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:: Events :: On June 8 – 10th, will take place The Intesive Phd Research Course “From Holding to Owning – The Origin and Justification of Property Rights” , at the Centre for the Study of Mind in Nature (CSMN), University of Oslo.
Date: 8-10th June, 2015
Location: Centre for the Study of Mind in Nature (CSMN), University of Oslo

1. CONTENT

In this intensive PhD course we will explore the philosophical foundations
of the right to property and the limits that it ought to be subject to.
Because of the brevity of the course and the gigantic literature on property
rights, their justification and limits, we will focus on two particular
accounts from the modern natural law tradition: Hugo Grotius’s genealogical
account of property from pre-institutional possession to institutional
ownership, and John Locke’s classic definition of property as that which
results from mixing one’s labor with nature. However different, what they
share is the attempt to naturalize what they take to be a basic human right,
setting at the same time quite stringent limitations for its exercise.
Given the pervasive influence that both of these accounts (especially the
Lockean one) still have for justifying property rights today, we will then
revise two of their contemporary manifestations and the main critiques that
they confront.

2. PROGRAM

This two-day course consists of six lectures and bibliographic discussion,
to be preceded by a one-day workshop on the concept of a ‘right of
necessity’ as connected and setting limits to property rights.

MONDAY 8TH OF JUNE

Workshop: “A place for the old right of necessity in the contemporary debate
on global poverty.” Papers by Siegfried Van Duffel, Dennis Klimchuk, Virpi
Mäkinen and Alejandra Mancilla, to be pre-circulated and read in advance.
More information can be found at:
http://www.hf.uio.no/csmn/english/research/news-and-events/events/conferences/2015/workshop%3A-the-right-of-necessity-in-the-contempora.html

TUESDAY 9TH OF JUNE

Lecture 1. Introduction. Moral and political philosophy in the early modern
natural law tradition.
Lecture 2. Grotius’s account of how property is acquired.
Lecture 3. A contemporary Grotian: Mathias Risse.

WEDNESDAY 10TH OF JUNE
Lecture 4. Locke’s account of how property is acquired.
Lecture 5. A contemporary Lockean: Robert Nozick.
Lecture 6. Critique and wrap-up.

3. REQUIREMENTS
An article of approximately 7000 words (15 pages) based on the primary and
secondary bibliography provided, or other bibliography agreed on in advance
with the organizer.

4. BIBLIOGRAPHY

PRIMARY

Grotius, Hugo. 2005. The Rights of War and Peace. Edited by Richard Tuck.
Indianapolis: Liberty Fund. Original edition, 1625. Book II, chapters II and
III, pp. 420-482.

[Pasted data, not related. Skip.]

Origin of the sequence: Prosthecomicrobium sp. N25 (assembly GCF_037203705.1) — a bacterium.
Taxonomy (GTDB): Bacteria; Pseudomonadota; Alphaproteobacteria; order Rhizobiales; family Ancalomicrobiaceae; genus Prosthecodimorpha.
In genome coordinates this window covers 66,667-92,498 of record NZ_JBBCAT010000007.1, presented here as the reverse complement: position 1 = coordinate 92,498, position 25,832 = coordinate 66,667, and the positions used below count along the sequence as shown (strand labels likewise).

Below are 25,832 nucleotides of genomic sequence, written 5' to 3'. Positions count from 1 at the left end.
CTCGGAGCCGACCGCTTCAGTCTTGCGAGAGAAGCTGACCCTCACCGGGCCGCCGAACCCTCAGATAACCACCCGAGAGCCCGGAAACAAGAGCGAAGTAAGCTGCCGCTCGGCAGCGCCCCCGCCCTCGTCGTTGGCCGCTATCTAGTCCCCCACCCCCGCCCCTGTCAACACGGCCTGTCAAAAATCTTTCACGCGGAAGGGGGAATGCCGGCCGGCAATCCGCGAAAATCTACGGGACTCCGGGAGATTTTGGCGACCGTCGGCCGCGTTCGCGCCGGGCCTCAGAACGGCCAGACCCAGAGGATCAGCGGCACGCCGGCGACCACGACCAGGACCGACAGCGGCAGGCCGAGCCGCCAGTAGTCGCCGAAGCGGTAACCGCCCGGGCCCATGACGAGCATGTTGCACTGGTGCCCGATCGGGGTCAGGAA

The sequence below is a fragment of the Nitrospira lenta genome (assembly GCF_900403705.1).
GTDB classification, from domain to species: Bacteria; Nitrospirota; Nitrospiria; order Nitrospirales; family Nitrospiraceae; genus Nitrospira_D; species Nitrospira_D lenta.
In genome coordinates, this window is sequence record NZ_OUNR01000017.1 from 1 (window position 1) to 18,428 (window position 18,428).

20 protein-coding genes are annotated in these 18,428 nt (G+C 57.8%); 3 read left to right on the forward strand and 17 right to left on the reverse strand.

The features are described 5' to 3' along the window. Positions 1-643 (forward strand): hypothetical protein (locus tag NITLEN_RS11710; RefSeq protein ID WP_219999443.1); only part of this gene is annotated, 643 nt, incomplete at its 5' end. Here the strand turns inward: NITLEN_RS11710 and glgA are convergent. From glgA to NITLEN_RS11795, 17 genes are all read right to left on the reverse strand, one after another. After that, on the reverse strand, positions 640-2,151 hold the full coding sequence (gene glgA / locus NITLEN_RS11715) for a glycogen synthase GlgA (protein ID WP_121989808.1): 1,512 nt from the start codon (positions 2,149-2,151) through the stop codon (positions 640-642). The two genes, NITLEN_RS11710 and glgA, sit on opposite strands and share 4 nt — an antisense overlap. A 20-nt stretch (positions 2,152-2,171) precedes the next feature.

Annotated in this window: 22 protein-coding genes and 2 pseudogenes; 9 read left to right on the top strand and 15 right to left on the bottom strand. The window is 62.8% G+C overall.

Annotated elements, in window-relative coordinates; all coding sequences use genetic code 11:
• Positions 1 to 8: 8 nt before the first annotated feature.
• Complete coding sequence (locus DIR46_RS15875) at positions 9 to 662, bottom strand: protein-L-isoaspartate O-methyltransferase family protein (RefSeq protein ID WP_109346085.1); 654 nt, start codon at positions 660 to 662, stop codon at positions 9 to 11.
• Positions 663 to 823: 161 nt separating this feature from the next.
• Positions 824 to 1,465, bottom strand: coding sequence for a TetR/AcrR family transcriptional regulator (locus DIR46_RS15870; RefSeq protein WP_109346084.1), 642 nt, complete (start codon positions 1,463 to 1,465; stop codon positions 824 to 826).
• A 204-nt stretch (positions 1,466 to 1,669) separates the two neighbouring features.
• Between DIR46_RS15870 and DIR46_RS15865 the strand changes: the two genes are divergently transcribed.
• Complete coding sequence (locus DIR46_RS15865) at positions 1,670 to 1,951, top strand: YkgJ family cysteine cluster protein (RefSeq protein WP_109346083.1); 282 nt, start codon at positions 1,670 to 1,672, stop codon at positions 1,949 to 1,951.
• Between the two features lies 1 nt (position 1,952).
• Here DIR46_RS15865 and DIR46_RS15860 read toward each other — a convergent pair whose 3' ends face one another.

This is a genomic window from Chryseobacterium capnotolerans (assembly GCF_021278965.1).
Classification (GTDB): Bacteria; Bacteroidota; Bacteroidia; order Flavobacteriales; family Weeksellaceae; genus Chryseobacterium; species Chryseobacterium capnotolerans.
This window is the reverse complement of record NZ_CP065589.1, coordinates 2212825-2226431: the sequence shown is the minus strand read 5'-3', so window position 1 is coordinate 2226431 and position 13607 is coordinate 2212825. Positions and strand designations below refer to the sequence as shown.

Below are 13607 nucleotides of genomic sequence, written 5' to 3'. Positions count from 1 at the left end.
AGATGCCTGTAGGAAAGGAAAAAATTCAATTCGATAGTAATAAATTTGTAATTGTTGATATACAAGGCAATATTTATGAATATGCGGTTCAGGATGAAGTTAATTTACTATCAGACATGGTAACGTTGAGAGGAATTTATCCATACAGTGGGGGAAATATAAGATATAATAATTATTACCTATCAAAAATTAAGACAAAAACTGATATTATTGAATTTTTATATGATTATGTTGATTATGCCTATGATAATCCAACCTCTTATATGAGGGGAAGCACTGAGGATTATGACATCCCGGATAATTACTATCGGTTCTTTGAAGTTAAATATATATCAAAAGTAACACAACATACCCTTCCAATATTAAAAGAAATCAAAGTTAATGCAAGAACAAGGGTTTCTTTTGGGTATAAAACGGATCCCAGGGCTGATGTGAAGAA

Locke, John. 1988. Two Treatises of Government. Edited by Peter Laslett.
Cambridge: Cambridge University Press. Second Treatise, chapter V, pp. 285-302.
Nozick, Robert. 1974. Anarchy, State and Utopia. New York: Basic Books.
‘Locke’s theory of acquisition’, pp. 174-182.
Risse, Mathias. 2012. On Global Justice: Princeton University Press.
Chapters 5 and 6, pp. 86-129.
*** Plus: the papers of the workshop, which will be pre-circulated.

SECONDARY

Buckle, Stephen. 1991. Natural Law and the Theory of Property: Grotius to
Hume. New York: Clarendon Press.
Garnsey, Peter. 2007. Thinking about Property: Cambridge: Cambridge
University Press.
Grotius, Hugo. 2004. The Free Sea. Indianapolis: Liberty Fund.
Klimchuk, Dennis. 2013. ‘Property and necessity.’ In The Philosophical
Foundations of Property Law, Penner and Smith (eds). Oxford: Oxford
University Press.
Mancilla, Alejandra. 2013. Det vi eide førfast eiendom. Hugo Grotius og suum
(What We Own Before Property: Hugo Grotius and the suum).” Arr, idéhistorisk
tiddskrift 3:3-14.
Mautner, Thomas. 1982. ‘Locke on Original Appropriation.’ American
Philosophical Quarterly 19 (3):259-270.
Olivecrona, Karl. 1974. ‘Locke’s Theory of Appropriation.’ The Philosophical
Quarterly 24 (96):220-234.
Olivecrona, Karl. 1989. ‘Appropriation in the State of Nature: Locke on the
Origin of Property.’ In Modern Political Theory from Hobbes to Marx: Key
Debates, edited by Jack Lively and Andrew Reeve. New York Routledge.
Original edition, 1974.
Risse, Mathias. 2009. ‘Common Ownership of the Earth as a Non-Parochial
Standpoint: A Contingent Derivation of Human Rights.’ European Journal of
Philosophy 17 (2):277-304.
Simmons, A. John. 1992. The Lockean Theory of Rights. Princeton: Princeton
University Press.
Waldron, Jeremy. 1990. The Right to Private Property. Oxford: Clarendon Press.

Those interested in taking part in the course should contact the instructor,
Alejandra Mancilla, at alejandra.mancilla@ifikk.uio.no

The workshop preceding this course has been generously funded by the Society
for Applied Philosophy, and sponsored by the Centre for the Study of Mind in
Nature (CSMN), University of Oslo.

 

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